By removing barriers holding back the increased use of biosimilars, savings could be significant. In a case study of infliximab, used to treat rheumatoid arthritis, Crohn’s disease, and other illnesses, reforms could realize an annual savings of between $412 million and $465 million....

Massachusetts may soon stop paying for some of the lifesaving medicines its poorest residents count on. State officials recently requested permission from the federal government to restructure MassHealth, the state's Medicaid program. If their waiver is approved, a small group of state bureaucrats will determine which drugs are off limits to the state's 1.9 million Medicaid beneficiaries. Many foreign countries tightly restrict which medications patients can take. Such rationing often proves fatal. Importing this system to Massachusetts would be a callous mistake. The...

Due to its national implications, last week’s introduction of the Department of Health and Human Services’ (HHS) blueprint on drug prices is garnering all the attention. Despite its importance, HHS’ blueprint should not overshadow the many poor, and even unconstitutional, policy proposals that are occurring at the state level. For example, Maryland passed a drug-price-gouging law in 2017 that empowered the Attorney General (AG) to take legal action against generic drug companies if the AG judged these price increases to be...

A U.S. district court in Montana just imposed a $34 million fine on Canada Drugs, an online pharmacy charged with selling counterfeit medications to unsuspecting Americans. Some of the drugs contained no active ingredients. Canada Drugs isn’t the only online pharmacy that puts patients’ lives in serious jeopardy. The National Association of Boards of Pharmacy recently examined more than 11,000 online pharmacies and found that 96 percent were operating illegally. Many of these sites claim to be Canadian. But they often have no...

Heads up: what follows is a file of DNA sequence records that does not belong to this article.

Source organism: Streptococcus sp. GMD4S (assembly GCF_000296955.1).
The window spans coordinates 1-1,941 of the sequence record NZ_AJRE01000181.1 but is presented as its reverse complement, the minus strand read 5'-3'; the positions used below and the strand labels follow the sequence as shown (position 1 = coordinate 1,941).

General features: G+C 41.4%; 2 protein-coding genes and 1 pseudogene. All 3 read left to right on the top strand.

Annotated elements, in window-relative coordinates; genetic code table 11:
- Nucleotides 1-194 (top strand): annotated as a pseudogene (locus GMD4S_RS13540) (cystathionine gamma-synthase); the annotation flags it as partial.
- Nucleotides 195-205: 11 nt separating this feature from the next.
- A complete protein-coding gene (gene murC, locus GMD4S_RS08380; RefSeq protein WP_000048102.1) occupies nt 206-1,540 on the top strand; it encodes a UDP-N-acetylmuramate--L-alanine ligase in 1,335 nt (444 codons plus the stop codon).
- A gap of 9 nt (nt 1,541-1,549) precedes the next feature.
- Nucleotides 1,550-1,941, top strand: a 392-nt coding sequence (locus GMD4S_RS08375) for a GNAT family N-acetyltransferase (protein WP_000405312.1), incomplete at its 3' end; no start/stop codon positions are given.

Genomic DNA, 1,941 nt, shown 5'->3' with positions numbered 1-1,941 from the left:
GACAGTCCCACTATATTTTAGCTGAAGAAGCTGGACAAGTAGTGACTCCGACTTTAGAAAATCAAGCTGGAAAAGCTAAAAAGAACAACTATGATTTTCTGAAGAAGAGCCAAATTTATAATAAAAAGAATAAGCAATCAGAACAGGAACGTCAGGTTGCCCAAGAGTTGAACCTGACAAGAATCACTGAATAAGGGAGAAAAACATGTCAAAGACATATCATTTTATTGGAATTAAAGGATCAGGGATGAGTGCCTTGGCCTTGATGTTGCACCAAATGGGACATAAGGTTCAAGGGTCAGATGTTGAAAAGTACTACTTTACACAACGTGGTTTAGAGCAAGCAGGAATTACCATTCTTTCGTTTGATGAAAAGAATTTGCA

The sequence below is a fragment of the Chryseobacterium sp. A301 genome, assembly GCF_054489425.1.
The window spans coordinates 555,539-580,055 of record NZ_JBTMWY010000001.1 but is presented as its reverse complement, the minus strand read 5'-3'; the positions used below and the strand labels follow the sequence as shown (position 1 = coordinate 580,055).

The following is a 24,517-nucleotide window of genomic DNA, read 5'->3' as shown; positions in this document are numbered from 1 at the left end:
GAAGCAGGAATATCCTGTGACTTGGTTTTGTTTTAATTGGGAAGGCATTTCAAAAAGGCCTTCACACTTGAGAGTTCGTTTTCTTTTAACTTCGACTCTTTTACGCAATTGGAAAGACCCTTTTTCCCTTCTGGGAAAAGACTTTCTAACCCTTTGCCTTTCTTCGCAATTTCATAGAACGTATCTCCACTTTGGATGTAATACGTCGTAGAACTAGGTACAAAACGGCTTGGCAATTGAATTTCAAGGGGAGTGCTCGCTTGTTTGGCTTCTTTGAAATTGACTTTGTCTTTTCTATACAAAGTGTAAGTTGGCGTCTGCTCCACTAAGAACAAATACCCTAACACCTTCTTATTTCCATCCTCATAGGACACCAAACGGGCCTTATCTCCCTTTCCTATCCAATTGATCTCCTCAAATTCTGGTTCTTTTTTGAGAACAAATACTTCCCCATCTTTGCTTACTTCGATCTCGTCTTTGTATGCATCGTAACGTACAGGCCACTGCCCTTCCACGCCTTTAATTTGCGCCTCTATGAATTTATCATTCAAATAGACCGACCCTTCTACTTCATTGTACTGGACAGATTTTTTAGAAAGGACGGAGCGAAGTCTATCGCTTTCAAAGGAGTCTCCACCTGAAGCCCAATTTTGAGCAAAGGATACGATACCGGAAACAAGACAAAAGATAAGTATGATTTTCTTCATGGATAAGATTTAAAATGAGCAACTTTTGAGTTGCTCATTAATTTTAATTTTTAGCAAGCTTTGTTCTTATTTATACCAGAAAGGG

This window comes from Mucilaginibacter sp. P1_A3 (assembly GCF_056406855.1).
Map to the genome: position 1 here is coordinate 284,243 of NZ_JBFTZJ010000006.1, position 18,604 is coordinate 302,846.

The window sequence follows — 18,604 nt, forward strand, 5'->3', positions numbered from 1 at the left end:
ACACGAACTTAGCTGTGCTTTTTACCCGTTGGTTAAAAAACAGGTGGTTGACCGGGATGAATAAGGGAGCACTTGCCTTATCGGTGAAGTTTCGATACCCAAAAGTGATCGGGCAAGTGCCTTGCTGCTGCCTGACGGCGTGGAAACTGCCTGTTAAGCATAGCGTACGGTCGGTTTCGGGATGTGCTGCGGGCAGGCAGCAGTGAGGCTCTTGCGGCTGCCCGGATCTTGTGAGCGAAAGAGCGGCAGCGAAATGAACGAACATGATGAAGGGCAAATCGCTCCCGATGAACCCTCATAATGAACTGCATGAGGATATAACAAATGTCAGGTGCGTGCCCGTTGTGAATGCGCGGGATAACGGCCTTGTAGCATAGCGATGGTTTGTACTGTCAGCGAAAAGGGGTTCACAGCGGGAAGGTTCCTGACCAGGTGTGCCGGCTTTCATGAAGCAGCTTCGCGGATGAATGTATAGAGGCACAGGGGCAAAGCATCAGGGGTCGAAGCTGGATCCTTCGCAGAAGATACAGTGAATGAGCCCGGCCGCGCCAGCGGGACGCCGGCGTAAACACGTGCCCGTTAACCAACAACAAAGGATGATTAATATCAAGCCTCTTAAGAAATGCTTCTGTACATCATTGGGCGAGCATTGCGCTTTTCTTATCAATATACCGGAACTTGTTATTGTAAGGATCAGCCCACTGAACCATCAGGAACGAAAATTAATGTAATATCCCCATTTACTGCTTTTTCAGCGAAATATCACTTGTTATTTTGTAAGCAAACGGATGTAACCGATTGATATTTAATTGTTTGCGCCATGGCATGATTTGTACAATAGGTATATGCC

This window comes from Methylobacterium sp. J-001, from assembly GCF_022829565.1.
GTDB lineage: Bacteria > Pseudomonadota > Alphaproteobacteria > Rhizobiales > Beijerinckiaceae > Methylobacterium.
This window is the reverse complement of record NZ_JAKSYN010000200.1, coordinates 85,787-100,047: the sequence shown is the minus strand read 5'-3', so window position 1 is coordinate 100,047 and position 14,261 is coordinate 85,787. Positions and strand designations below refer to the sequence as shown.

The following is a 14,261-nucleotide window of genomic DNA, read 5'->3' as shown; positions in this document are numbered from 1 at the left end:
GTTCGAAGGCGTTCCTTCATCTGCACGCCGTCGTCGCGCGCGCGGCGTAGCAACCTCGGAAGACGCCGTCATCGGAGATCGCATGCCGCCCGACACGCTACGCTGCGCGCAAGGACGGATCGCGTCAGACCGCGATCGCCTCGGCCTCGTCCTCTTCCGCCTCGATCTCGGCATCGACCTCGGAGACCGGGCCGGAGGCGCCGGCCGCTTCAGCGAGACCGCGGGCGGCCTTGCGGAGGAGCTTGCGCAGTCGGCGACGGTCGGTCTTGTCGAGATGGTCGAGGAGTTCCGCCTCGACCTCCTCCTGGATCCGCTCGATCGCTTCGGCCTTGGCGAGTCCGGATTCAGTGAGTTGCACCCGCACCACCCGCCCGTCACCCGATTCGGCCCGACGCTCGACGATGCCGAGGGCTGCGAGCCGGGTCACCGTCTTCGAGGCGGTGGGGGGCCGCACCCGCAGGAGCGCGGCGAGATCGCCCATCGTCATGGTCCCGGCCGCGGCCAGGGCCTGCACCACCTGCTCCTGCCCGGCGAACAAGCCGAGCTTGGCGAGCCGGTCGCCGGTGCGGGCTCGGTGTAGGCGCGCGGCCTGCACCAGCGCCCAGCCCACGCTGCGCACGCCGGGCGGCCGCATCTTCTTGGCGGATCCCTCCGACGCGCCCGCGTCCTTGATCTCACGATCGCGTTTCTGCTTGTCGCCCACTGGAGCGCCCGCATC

Expenditures on prescription drugs grew 12.4 percent in 2014 and 8.9 percent in 2015. These eye-popping data are not representative of the long-term expenditure trend, however. Not only did the growth in prescription drugs expenditures slow to 1.3 percent in 2016, longer-term (between 2009 and 2016), the average annual growth in pharmaceutical expenditures was 3.8 percent while the average annual growth in health care expenditure was a faster 4.2 percent. Obviously, if the growth in pharmaceutical expenditures is less than the growth...

During Tuesday's State of the Union address, President Trump pledged to drive down drug prices. That's a worthy goal. And fortunately, the Trump administration is already pursuing it in a way that protects patients and encourages research and development. Many of the strategies that candidate Trump proposed on the campaign trail would have done more harm than good. Candidate Trump often agreed with Hillary Clinton and Sen. Bernie Sanders on drug prices. They all wanted to repeal Medicare Part D's "non-interference clause,"...

According to the five-second rule, you can still eat your food that has fallen on the floor, so long as you picked it up within five seconds. Only, this common perception is bad advice. In reality, if a person eats food that has fallen on a dirty floor, he risks getting sick because it only takes milliseconds for bacteria to contaminate it. The five-second rule is a myth. The myth of the five-second rule exemplifies how common perceptions can often lead to...